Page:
10,000 Light Bulbs and 1 PLC Equals a Controls Engineer’s Christmas

Written By: Tim Maynard

With Christmas right around the corner, I can finally say this year’s lights display is complete.  Actually, I started acquiring new parts and lights last January because I was planning two big additions to the display for this year. The first was a rather large scrolling LED display, and the second was lighting up the roof using a remote I/O (input/output) rack to control it. However, I made several assumptions which proved wrong.

I purchased several GE 90/30 DC output cards, and I assumed my PLC, an IC693CPU350, would be fast enough to quickly refresh the display. I had built an LED matrix in college for my digital design course, so I got it out and added some resistors to drop the voltage from 12 volts to the 5 volts required by the matrix.  In total, it consisted of  six-5×7 LED matrix displays with the rows wired together and each column separate.

Matrix of LED Lights

I tested this back in August, but even at its fastest, the display only produced a headache-inducing flicker. Since I wasn’t able to get a faster PLC, I had to scrap the LED display. (So if anyone reading this happens to have an IC693CPU674 or an RX3I PLC from GE that you would like to see put to a good use, let me know.)

The second display I wanted to add this year were lights to the roof of the house. I had planned to add a remote I/O rack using an Automation Direct terminator I/O that communicated using Modbus TCP. To this end, I upgraded my Ethernet module in my PLC to one that was capable of communicating Modbus TCP. I also obtained an Automation Direct Ethernet module and two 1yo6-point relay output modules.

Controls Inputs and Outputs

I added the code to the PLC for communicating to the remote rack, but I was unable to get it to communicate properly. I kept getting a no response from module fault. I then looked up the documentation and found my problem. In my haste to get parts to test, I only saw that I had purchased an Ethernet module. I even checked the specs, and it said it would do Modbus TCP. I did, however, miss the part where it said only the new version would.

The T1H-EBC does not support Modbus, only a propriety standard from Automation Direct. The T1H-EBC 100 does support Modbus TCP as well as operating at 100 megabaud, but as I did not have the extra $267, I will have to wait until next year. What I did learn was the importance of testing and to test early. Had I done so, I would have had time to get another module.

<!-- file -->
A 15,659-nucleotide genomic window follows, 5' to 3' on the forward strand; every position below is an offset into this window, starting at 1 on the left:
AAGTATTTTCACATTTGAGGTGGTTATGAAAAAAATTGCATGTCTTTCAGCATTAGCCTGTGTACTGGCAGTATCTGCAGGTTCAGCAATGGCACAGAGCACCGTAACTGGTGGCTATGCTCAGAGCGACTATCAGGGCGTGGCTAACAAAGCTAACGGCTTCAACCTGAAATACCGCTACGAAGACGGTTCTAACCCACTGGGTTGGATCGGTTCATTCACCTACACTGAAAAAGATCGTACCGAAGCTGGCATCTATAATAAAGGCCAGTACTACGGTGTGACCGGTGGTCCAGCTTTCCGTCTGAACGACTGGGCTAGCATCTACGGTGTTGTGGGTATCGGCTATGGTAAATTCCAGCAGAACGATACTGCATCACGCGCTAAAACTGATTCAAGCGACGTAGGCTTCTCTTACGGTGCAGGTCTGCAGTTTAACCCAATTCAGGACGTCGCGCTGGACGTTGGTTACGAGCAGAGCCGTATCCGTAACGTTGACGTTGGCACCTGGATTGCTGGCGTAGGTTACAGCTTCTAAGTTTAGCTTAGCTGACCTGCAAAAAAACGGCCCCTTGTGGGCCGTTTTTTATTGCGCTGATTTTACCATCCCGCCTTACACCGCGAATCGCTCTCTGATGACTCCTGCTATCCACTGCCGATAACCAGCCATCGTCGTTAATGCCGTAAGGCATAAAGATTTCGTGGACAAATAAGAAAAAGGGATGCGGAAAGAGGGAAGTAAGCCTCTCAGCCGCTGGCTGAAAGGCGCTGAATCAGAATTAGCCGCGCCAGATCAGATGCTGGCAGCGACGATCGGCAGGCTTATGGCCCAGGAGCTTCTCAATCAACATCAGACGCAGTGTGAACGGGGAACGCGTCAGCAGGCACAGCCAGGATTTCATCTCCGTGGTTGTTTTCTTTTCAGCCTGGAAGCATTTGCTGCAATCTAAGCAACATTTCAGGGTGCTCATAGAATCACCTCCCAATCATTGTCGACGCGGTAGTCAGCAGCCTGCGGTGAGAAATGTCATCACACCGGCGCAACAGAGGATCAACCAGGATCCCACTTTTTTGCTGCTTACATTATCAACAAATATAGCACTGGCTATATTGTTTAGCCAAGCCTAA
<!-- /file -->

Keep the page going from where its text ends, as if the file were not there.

In the midst of purchasing racks and modules from eBay, I also obtained two additional relay outputs, and I decided to add these to my existing PLC rack. I was going to use the extra outputs to operate the roof lights and the 18 outputs I didn’t use during last year’s display to run the additional lights I had purchased in January, but I again ran into a hardware issue.

Using all these modules required more power than my PLC power supply could source on the 5 volt backplane, so I was only able to add one additional module. I finally had to give up on the roof, so I guess out doing the house from National Lampoon’s Christmas Vacation will have to wait for another year.

However, I was able to overcome my biggest problem from last year thanks to Anixter sampling me a 75 foot, 20-conductor cable. With that addition, I was able to use the left over outputs from last year to add two more junction boxes on the northern side of the property to run a line of candy canes up the driveway and another junction box to run candy canes on the south side of the driveway. I was also able to better route my lights, making better use of my junction boxes and reducing the amount of extension cords used.

Most of what I learned from this year’s display, I already knew. It was, however, a refresher course in project management as well as a reminder to research the equipment you use and not put things off to the last minute. The display was the best I have ever done, and it was fun doing it. A lot of my friends enjoy seeing it, too, so I will put it down as a success and try for an even bigger display next year.

I will be building a new enclosure that will be installed in a fixed location, and I also need additional space for more racks. I will be getting the proper Ethernet module for my remote rack, so I can light the roof, and I will also be making a set of prints for everything to make it an easier setup from year to year.

Until next December, please enjoy a video of my 2012 Christmas lights display:

Also, a special thanks to the people and vendors who helped me this year:

  • Mark Harmeson – Bastian Solutions
  • Phil Donovan – Anxiter
  • Doug Ungru – Gexpro , Part of the General Electric Company
    • “GE – We bring good things to light.” (an old slogan that I thought was appropriate)
  • Kirby Risk Electrical Supply


Tim is a senior controls engineer at Bastian Solutions. He is a graduate of Purdue University and a former US Marine.

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